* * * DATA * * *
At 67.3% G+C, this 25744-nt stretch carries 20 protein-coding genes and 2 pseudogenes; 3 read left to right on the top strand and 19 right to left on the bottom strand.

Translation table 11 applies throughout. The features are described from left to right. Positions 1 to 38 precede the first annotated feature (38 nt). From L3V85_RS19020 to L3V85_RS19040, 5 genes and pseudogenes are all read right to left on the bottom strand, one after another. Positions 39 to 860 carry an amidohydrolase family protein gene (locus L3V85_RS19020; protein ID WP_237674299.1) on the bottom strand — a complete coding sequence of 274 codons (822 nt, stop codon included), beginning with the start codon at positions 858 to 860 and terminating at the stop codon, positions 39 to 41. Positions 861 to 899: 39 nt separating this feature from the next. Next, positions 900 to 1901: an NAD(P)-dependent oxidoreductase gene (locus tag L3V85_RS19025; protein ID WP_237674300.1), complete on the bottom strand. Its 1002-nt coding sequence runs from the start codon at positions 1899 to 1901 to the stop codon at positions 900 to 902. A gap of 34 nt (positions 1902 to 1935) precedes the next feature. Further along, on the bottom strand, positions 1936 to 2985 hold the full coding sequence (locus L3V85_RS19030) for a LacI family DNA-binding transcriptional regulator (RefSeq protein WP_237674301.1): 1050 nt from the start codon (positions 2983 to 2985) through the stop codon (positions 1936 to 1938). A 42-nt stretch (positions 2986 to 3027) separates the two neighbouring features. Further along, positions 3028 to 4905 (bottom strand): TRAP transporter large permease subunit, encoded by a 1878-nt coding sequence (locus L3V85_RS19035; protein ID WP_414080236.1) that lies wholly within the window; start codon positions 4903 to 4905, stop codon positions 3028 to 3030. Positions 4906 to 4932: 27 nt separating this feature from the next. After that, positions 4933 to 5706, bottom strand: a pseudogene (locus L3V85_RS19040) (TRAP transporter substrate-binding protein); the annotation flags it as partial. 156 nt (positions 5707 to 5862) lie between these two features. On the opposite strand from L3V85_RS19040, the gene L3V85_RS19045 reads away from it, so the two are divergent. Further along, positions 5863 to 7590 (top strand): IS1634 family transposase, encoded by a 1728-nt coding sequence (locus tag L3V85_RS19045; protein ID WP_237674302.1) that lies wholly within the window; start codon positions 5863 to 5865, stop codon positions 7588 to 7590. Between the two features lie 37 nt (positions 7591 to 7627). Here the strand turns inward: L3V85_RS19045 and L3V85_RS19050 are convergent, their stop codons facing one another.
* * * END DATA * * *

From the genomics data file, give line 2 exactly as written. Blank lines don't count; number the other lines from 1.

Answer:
Translation table 11 applies throughout. The features are described from left to right. Positions 1 to 38 precede the first annotated feature (38 nt). From L3V85_RS19020 to L3V85_RS19040, 5 genes and pseudogenes are all read right to left on the bottom strand, one after another. Positions 39 to 860 carry an amidohydrolase family protein gene (locus L3V85_RS19020; protein ID WP_237674299.1) on the bottom strand — a complete coding sequence of 274 codons (822 nt, stop codon included), beginning with the start codon at positions 858 to 860 and terminating at the stop codon, positions 39 to 41. Positions 861 to 899: 39 nt separating this feature from the next. Next, positions 900 to 1901: an NAD(P)-dependent oxidoreductase gene (locus tag L3V85_RS19025; protein ID WP_237674300.1), complete on the bottom strand. Its 1002-nt coding sequence runs from the start codon at positions 1899 to 1901 to the stop codon at positions 900 to 902. A gap of 34 nt (positions 1902 to 1935) precedes the next feature. Further along, on the bottom strand, positions 1936 to 2985 hold the full coding sequence (locus L3V85_RS19030) for a LacI family DNA-binding transcriptional regulator (RefSeq protein WP_237674301.1): 1050 nt from the start codon (positions 2983 to 2985) through the stop codon (positions 1936 to 1938). A 42-nt stretch (positions 2986 to 3027) separates the two neighbouring features. Further along, positions 3028 to 4905 (bottom strand): TRAP transporter large permease subunit, encoded by a 1878-nt coding sequence (locus L3V85_RS19035; protein ID WP_414080236.1) that lies wholly within the window; start codon positions 4903 to 4905, stop codon positions 3028 to 3030. Positions 4906 to 4932: 27 nt separating this feature from the next. After that, positions 4933 to 5706, bottom strand: a pseudogene (locus L3V85_RS19040) (TRAP transporter substrate-binding protein); the annotation flags it as partial. 156 nt (positions 5707 to 5862) lie between these two features. On the opposite strand from L3V85_RS19040, the gene L3V85_RS19045 reads away from it, so the two are divergent. Further along, positions 5863 to 7590 (top strand): IS1634 family transposase, encoded by a 1728-nt coding sequence (locus tag L3V85_RS19045; protein ID WP_237674302.1) that lies wholly within the window; start codon positions 5863 to 5865, stop codon positions 7588 to 7590. Between the two features lie 37 nt (positions 7591 to 7627). Here the strand turns inward: L3V85_RS19045 and L3V85_RS19050 are convergent, their stop codons facing one another.